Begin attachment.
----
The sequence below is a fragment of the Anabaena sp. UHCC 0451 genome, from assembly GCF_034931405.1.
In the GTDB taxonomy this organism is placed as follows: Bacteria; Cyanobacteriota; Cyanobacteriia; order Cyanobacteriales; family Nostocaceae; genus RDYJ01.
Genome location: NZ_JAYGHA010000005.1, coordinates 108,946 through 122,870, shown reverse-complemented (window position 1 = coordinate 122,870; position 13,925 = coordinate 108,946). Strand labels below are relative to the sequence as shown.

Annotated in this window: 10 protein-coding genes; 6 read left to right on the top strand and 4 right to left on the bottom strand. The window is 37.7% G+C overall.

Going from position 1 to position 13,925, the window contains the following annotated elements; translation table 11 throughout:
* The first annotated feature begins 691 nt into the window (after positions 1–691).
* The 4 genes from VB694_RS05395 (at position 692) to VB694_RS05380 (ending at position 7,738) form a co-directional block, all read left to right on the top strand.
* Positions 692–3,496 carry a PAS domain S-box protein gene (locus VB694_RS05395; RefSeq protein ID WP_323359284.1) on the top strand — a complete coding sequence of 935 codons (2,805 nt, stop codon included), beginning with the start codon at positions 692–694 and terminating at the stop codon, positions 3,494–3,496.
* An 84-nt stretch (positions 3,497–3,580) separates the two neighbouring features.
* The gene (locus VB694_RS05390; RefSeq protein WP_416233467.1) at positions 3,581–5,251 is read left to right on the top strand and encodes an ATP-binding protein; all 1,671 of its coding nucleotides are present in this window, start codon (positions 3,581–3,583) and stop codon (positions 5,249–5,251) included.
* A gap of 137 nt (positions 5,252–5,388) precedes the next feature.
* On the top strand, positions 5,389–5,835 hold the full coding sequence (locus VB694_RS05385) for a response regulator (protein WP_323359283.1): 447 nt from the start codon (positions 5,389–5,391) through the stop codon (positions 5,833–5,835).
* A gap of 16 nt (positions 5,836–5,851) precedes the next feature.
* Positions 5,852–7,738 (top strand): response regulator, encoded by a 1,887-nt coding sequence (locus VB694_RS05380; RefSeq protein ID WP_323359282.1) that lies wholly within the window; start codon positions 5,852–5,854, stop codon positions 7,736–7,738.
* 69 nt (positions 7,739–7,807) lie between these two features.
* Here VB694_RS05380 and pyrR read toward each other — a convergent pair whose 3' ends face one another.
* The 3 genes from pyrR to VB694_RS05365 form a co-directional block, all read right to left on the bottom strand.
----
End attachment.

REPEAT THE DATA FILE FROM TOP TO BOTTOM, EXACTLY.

The sequence below is a fragment of the Anabaena sp. UHCC 0451 genome, from assembly GCF_034931405.1.
In the GTDB taxonomy this organism is placed as follows: Bacteria; Cyanobacteriota; Cyanobacteriia; order Cyanobacteriales; family Nostocaceae; genus RDYJ01.
Genome location: NZ_JAYGHA010000005.1, coordinates 108,946 through 122,870, shown reverse-complemented (window position 1 = coordinate 122,870; position 13,925 = coordinate 108,946). Strand labels below are relative to the sequence as shown.

Annotated in this window: 10 protein-coding genes; 6 read left to right on the top strand and 4 right to left on the bottom strand. The window is 37.7% G+C overall.

Going from position 1 to position 13,925, the window contains the following annotated elements; translation table 11 throughout:
* The first annotated feature begins 691 nt into the window (after positions 1–691).
* The 4 genes from VB694_RS05395 (at position 692) to VB694_RS05380 (ending at position 7,738) form a co-directional block, all read left to right on the top strand.
* Positions 692–3,496 carry a PAS domain S-box protein gene (locus VB694_RS05395; RefSeq protein ID WP_323359284.1) on the top strand — a complete coding sequence of 935 codons (2,805 nt, stop codon included), beginning with the start codon at positions 692–694 and terminating at the stop codon, positions 3,494–3,496.
* An 84-nt stretch (positions 3,497–3,580) separates the two neighbouring features.
* The gene (locus VB694_RS05390; RefSeq protein WP_416233467.1) at positions 3,581–5,251 is read left to right on the top strand and encodes an ATP-binding protein; all 1,671 of its coding nucleotides are present in this window, start codon (positions 3,581–3,583) and stop codon (positions 5,249–5,251) included.
* A gap of 137 nt (positions 5,252–5,388) precedes the next feature.
* On the top strand, positions 5,389–5,835 hold the full coding sequence (locus VB694_RS05385) for a response regulator (protein WP_323359283.1): 447 nt from the start codon (positions 5,389–5,391) through the stop codon (positions 5,833–5,835).
* A gap of 16 nt (positions 5,836–5,851) precedes the next feature.
* Positions 5,852–7,738 (top strand): response regulator, encoded by a 1,887-nt coding sequence (locus VB694_RS05380; RefSeq protein ID WP_323359282.1) that lies wholly within the window; start codon positions 5,852–5,854, stop codon positions 7,736–7,738.
* 69 nt (positions 7,739–7,807) lie between these two features.
* Here VB694_RS05380 and pyrR read toward each other — a convergent pair whose 3' ends face one another.
* The 3 genes from pyrR to VB694_RS05365 form a co-directional block, all read right to left on the bottom strand.